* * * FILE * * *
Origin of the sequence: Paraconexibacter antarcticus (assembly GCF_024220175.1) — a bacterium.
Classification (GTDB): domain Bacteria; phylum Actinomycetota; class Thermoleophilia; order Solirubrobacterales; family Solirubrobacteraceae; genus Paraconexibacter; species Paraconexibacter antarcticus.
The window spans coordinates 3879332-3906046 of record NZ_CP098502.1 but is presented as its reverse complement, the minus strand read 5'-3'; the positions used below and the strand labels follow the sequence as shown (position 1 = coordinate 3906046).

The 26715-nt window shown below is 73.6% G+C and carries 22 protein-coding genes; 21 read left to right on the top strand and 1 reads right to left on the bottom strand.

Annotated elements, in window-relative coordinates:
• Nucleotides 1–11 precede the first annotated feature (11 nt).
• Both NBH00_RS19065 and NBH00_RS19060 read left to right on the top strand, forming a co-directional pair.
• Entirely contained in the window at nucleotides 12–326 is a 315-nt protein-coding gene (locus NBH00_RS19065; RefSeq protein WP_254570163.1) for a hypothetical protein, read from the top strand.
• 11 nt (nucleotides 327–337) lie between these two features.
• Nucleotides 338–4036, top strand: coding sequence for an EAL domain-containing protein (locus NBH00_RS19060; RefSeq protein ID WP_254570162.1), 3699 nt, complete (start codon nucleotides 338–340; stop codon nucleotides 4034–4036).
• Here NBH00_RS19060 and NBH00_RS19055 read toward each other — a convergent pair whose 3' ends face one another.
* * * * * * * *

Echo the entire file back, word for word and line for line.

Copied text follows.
Origin of the sequence: Paraconexibacter antarcticus (assembly GCF_024220175.1) — a bacterium.
Classification (GTDB): domain Bacteria; phylum Actinomycetota; class Thermoleophilia; order Solirubrobacterales; family Solirubrobacteraceae; genus Paraconexibacter; species Paraconexibacter antarcticus.
The window spans coordinates 3879332-3906046 of record NZ_CP098502.1 but is presented as its reverse complement, the minus strand read 5'-3'; the positions used below and the strand labels follow the sequence as shown (position 1 = coordinate 3906046).

The 26715-nt window shown below is 73.6% G+C and carries 22 protein-coding genes; 21 read left to right on the top strand and 1 reads right to left on the bottom strand.

Annotated elements, in window-relative coordinates:
• Nucleotides 1–11 precede the first annotated feature (11 nt).
• Both NBH00_RS19065 and NBH00_RS19060 read left to right on the top strand, forming a co-directional pair.
• Entirely contained in the window at nucleotides 12–326 is a 315-nt protein-coding gene (locus NBH00_RS19065; RefSeq protein WP_254570163.1) for a hypothetical protein, read from the top strand.
• 11 nt (nucleotides 327–337) lie between these two features.
• Nucleotides 338–4036, top strand: coding sequence for an EAL domain-containing protein (locus NBH00_RS19060; RefSeq protein ID WP_254570162.1), 3699 nt, complete (start codon nucleotides 338–340; stop codon nucleotides 4034–4036).
• Here NBH00_RS19060 and NBH00_RS19055 read toward each other — a convergent pair whose 3' ends face one another.